Israeli PM Benjamin Netanyahu is visiting four African states- Uganda, Kenya, Rwanda and Ethiopia. The visit is being hailed as a landmark, Netanyahu being the first Israeli PM to do so in 50 years. The focus of the trip was to be the universal challenge of Islamic terrorism, which is threatening the African continent as well, Al Shahab and Boko Haram being the spearheads. Ostensibly, Israel and many African states want to make common cause of it in a bid to defeat it before it reaches annihilating proportions.
It also marks the anniversary of the famous Entebbe raid in July 1976. Israel mounted an operation more than 2300 miles from its homeland to free more than 100 hostages, the majority being Israeli, being held by Pro-Palestine hijackers at an abandoned airport terminal at Entebbe, with the tacit support of Ugandan dictator Idi Amin. In the operation that followed, the only thing that marred an otherwise successful and extremely well planned and executed operation, was the death of one Israeli soldier. His name was Yonatan Netanyahu, the elder brother of the present PM of Israel.
The visit was doubly moving for the Israeli PM, which he mentioned in his speech, “This is a deeply moving day for me. Forty years ago they landed in the dead of night in a country led by a brutal dictator who gave refuge to terrorists. Today we landed in broad daylight in a friendly country led by a president who fights terrorists.”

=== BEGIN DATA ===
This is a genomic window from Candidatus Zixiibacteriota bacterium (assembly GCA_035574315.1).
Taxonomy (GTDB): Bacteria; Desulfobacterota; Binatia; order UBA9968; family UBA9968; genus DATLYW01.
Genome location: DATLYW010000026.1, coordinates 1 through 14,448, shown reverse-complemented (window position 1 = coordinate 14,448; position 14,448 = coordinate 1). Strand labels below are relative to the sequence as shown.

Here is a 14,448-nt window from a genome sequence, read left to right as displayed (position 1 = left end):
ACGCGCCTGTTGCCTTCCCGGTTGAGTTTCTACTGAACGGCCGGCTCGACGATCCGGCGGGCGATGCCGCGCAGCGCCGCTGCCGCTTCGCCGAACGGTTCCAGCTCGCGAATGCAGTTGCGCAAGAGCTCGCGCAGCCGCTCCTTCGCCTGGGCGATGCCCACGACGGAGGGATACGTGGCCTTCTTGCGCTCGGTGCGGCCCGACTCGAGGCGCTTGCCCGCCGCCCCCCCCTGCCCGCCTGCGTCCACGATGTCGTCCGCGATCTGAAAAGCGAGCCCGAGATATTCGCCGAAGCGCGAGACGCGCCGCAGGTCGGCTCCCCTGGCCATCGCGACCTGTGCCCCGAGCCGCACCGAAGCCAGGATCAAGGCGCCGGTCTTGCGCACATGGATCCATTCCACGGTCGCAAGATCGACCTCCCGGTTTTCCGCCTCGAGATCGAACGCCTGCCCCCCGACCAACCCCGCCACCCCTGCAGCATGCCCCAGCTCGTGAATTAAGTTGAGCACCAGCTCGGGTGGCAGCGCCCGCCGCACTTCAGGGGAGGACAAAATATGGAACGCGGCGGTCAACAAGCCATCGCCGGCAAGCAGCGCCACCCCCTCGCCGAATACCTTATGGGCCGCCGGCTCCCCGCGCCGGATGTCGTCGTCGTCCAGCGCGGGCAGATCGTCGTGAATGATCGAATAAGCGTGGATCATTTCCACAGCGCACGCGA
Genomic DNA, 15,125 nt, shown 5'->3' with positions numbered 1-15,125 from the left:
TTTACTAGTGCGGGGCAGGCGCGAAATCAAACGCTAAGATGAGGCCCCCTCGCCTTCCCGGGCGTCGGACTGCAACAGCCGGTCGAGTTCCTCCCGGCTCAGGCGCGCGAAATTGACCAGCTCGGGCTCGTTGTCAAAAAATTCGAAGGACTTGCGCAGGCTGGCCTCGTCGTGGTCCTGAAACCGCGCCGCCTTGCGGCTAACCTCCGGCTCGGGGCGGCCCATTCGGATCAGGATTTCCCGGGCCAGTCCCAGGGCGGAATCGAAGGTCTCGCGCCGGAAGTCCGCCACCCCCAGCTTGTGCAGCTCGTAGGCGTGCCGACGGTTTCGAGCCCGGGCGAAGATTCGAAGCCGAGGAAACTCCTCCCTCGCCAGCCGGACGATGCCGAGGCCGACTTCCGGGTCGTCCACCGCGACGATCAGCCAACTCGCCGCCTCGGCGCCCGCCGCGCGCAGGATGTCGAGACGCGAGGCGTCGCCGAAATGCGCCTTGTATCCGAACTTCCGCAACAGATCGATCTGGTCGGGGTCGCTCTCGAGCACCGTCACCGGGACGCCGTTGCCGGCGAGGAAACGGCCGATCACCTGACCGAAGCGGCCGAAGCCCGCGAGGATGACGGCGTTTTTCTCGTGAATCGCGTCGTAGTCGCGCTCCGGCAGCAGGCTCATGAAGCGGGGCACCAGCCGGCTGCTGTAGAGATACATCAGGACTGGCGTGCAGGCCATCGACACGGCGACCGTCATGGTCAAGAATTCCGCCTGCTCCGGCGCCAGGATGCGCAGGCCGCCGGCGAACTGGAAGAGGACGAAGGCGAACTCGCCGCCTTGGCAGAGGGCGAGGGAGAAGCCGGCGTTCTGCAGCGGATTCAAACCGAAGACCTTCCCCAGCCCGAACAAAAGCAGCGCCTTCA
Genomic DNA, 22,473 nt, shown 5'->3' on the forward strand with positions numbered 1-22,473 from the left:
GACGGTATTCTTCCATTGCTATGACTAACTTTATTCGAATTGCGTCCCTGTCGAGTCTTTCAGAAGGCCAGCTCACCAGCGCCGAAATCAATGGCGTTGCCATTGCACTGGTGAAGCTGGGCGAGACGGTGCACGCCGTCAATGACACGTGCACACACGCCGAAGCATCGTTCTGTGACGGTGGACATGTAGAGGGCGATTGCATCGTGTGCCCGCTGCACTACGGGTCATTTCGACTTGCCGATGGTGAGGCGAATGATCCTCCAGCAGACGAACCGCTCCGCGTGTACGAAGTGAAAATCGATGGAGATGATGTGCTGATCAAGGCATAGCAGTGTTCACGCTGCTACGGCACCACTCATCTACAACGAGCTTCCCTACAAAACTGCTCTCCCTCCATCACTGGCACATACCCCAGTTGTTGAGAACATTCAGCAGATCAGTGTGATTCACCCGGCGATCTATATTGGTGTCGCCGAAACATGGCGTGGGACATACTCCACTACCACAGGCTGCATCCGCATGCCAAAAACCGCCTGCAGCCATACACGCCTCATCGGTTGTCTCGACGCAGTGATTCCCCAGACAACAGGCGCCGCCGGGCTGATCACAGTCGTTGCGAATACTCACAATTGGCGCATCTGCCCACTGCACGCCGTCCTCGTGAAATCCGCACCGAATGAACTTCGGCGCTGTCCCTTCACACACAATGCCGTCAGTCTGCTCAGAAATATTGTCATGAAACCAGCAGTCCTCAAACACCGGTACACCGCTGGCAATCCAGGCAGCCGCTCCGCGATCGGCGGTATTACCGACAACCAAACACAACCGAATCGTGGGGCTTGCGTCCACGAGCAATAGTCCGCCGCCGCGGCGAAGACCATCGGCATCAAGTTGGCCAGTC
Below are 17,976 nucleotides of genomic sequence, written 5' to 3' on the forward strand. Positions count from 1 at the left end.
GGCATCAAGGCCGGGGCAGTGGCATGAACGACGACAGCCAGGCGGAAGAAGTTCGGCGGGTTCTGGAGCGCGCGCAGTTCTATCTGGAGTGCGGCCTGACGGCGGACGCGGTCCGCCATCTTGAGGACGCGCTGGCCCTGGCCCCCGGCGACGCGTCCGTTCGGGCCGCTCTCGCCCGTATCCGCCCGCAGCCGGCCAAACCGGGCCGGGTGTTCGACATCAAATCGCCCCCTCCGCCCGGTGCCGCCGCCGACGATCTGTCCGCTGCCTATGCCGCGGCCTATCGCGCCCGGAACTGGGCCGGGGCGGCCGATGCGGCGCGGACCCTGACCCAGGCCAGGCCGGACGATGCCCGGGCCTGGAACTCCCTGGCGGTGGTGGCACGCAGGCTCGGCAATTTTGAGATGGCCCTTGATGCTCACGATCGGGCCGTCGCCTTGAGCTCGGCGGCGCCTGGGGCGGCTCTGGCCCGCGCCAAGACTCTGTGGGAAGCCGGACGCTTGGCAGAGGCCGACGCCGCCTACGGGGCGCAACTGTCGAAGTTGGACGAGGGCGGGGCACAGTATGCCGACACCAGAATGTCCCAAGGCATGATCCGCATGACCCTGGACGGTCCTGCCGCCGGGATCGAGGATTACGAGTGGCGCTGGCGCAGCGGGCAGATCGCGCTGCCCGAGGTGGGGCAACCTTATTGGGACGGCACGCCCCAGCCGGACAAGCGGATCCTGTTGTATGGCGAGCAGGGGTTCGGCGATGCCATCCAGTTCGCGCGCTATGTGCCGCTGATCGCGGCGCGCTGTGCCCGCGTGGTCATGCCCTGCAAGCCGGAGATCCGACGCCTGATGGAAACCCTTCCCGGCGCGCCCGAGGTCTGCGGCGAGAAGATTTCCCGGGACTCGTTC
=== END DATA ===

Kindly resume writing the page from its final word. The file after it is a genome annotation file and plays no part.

What followed in the speech by Ugandan President Yoweri Museveni took the world by surprise and shock. In what is being claimed to be a gaffe, Museveni repeatedly referred to Israel as Palestine. To quote him, “The sad event, 40 years ago, turned into another bond linking Palestine to Africa”. The issue has been further complicated by a tweet by one of the President’s spokesperson, saying that it was not a slip, but that he was just referring to the entire region known as Palestine.
Though Benjamin Netanyahu did not flinch on the spot, Israeli radio stations cut off the broadcast after Museveni’s repeated references to Palestine.
It is well known that Israel supported many African states in their fledgling days of freedom from colonial yoke. It is also equally well known that the same states cut their ties with Israel in the 1970s after becoming recipients of Arab aid.
In light of the many years of an apparently fruitful relationship with the Arabs, were Museveni’s utterances just a gaffe or intentional to balance the scales with the Arabs?
Author Amitabh Hoskote, PHD Development & Conflict Studies, TISS Mumbai, and Vishakha Amitabh Hoskote, MPHIL Political Science, RDVV Jabalpur, M.A JNU Delhi, B.A LSR Delhi